FanPost

The Four Letter Word All Islanders Fans Should Stop Using


Its a word that comes out of Islanders fans' mouths way too often these days.  Its 4 letters, starts with the letter C, and makes me cringe every time I hear or read it.  And for the sake of this post...and for only that reason, I am going to use it multiple times today.

The word....CORE

Garth Snow and the Islanders tried very hard after dismantling a team that barely made it into the playoffs a few years ago, to sell the Islanders fans on a rebuild of the team.  Management warned of a few bad years ahead in the name of building a competitive team 'correctly' through the development of young talent, and somewhere along the lines someone used the word core.  I don't know if it was a team official, a team broadcaster, or a team sponsored blogger, but the word was used and Islanders fans latched on to it.

Since the words initial use, fans have tried to define who they believe is a core player.  The problem is that fans started getting over excited about players drafted by the Islanders and players who never sniffed the NHL were being dubbed core players, players who for arguments sake, were deemed untouchable in trade discussions.  These players hadn't even played one game as a professional and they were being inserted into fans "future" lines.  As a result, other players who were just up and coming and starting to produce in the NHL and hone their skills were branded expendable as trade bait for other teams' star players.

I am going to get a lot of backlash for this but here is a list of Islanders prospects who are NOT core players (for liability sake I will say this list is valid as of July 4, 2011):

Kirill Petrov, Kirill Kabanov, Brock Nelson, Matt Donovan, Anders Lee, Casey Cizikas, Aaron Ness, Rhett Rakhshani, Mikko Koskinen, and to a lesser extent, even Calvin de Haan.

This has bothered me for a long time but what has really brought this to the forefront is possible trade talk with Phoenix for Keith Yandle.  Any speculation from fans have them sending Blake Comeau, Josh Bailey, or P.A. Parenteau to the desert, followed by "future lines" littered with the names of prospects.  Well I may be the only person in Islanders Country who feels this way, but if Don Maloney asked Garth Snow for Nelson, Donovan, and a future draft pick for Yandle I would hop on it in a heartbeat.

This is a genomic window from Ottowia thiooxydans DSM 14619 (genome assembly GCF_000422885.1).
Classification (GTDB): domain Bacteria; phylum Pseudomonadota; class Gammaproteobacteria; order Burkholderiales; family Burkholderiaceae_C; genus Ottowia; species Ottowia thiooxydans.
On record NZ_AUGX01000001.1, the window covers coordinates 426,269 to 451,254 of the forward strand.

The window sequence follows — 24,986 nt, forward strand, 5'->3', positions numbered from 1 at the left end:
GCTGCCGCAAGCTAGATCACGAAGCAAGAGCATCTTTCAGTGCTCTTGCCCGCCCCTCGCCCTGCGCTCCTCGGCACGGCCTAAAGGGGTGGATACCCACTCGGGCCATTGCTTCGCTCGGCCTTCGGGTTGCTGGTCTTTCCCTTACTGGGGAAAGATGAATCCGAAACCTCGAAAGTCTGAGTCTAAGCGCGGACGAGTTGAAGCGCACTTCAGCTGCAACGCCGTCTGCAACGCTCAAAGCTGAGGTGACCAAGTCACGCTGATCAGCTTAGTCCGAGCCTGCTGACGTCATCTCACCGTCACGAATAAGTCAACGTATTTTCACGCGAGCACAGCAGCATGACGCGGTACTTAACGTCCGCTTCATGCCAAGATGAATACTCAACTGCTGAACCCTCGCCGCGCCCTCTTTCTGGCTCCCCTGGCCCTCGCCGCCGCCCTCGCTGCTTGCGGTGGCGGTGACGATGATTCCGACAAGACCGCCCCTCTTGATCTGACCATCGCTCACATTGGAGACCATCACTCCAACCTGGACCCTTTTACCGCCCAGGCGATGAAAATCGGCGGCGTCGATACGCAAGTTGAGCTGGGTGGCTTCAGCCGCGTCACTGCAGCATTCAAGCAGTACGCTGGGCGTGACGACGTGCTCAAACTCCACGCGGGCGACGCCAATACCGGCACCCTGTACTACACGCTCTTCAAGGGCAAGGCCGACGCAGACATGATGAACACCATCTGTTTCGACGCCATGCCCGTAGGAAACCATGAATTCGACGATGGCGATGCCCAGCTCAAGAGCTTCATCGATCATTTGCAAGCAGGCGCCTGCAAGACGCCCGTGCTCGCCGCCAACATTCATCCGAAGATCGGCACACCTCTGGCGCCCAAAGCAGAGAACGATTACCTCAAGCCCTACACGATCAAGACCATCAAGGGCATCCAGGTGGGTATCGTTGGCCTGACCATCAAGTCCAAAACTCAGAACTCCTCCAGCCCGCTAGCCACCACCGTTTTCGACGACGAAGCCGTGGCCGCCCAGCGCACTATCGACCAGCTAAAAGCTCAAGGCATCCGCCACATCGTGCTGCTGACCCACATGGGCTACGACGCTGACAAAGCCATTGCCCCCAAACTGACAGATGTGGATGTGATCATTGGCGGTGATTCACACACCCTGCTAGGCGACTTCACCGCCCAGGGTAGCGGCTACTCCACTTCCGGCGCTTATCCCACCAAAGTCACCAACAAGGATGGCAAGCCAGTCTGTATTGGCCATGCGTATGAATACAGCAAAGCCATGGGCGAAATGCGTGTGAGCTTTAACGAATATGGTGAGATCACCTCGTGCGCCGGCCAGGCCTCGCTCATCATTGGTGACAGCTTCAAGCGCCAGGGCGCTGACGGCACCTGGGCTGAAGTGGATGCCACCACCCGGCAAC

I would much rather give up someone with potential as opposed to guys who have proven they can produce at the highest level.  You can throw the word consistency out there all you want, and again I know I'll get an earful for this, but I'd rather keep a 25 year old winger who has scored 24 goals in a season already in his career, a 28 year old who posted 20 goals and 53 points in his first full NHL season, and a 21 year old center who already has a 35 point season under his belt, than keep a bunch of possible contributors.

The best example in recent Islanders history I can think of is the Ryan Smyth deal a few years ago.  While a lot of Islanders fans were behind the deal, there were a long list of detractors saying the Islanders had sold future stars for a late season rental.  The Islanders traded former first round pick Robert Nilsson (best season 10-31-41 and hasn't come close to that since), former first rounder Ryan O' Marra (best season 1-4-5) and a first round pick that turned into Alex Plante ( has played all of 7 games).

Now I know the Smyth deal was a rental, but the point is that prospects are a crap shoot. There are a lot more Nilsson, O' Marra, and Plantes that come out of a team's prospect pool than not.  In my opinion, to trade still young NHL talent instead of trading guys who may never take their potential to the next level is a mistake.  Hopefully Mr. Snow shares my sentiments and  we don't make the mistake of letting go guys who have proven they can produce at this level with the hope that someday one of our "core" prospects can replace their production.

<em>Submitted FanPosts do not necessarily reflect the views of this blog or SB Nation. If you're reading this statement, you pass the fine print legalese test. Four stars for you.</em>

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